[Assam] Journalists to study garbage management
mikemahant at hotmail.com
Thu May 15 09:03:15 IST 2008
<I hear that in New York and such big cities in the US garbage/ sewage disposal is a big business for the Mafia (Chinese?)? Is it true?>
China is always out for a quick buck conversion .They have1.6 billion mouths to feed.They do it the hard way.And you can say HONESTLY.
Yes Waste Management is Billions++$ Business annually. Imagine 1st world consumption runs to $Trillion annually. Something has to give way ->> Throw!! Pay the garbage Collector>Clear out .ALL gadgets/dress/last year's GIFTS RECEIVED--- and the curse called the Water Bottle. China will buy and recycle the lot. India tried but gave up with (Grapes are sour) cry "Toxic Waste Dumping Won't be Tolerated".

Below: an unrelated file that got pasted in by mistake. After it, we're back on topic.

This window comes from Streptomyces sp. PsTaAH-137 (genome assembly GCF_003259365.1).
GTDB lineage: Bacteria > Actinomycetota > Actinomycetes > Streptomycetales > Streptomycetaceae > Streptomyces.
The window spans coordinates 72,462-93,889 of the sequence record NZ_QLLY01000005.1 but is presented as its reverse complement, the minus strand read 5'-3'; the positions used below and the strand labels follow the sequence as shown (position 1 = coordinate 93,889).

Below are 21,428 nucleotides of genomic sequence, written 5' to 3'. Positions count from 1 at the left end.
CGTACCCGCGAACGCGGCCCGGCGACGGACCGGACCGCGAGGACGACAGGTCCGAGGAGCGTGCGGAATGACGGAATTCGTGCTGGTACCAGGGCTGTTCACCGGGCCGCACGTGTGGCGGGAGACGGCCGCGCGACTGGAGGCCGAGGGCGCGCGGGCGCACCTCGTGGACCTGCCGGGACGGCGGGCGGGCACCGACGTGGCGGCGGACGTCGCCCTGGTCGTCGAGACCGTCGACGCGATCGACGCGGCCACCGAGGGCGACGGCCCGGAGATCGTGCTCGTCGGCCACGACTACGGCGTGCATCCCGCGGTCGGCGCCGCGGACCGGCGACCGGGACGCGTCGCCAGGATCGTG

Degree /scale of Waste management?
Q&A: Bruce ParkerJust before WasteExpo started, we chatted with Bruce Parker, president and CEO of the Environmental Industry Associations, about the state of the waste industry. Read on to get his take on the biggest issues facing the industry, the growing emphasis on safety and the impact of last year's Supreme Court flow control decision. Waste Age: What are the biggest issues facing the solid waste industry? Parker: Climate change; political and social pressure to divert more materials from disposal; worker safety; increasing commodity costs; increasing fuel costs, i.e., the price of diesel has increased by more than $1 a gallon since October 2007 and more than tripled since 2002. To read the full interview, click on the headline above.
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Quick Indication of what needs to get rid of all junk in Guwahati;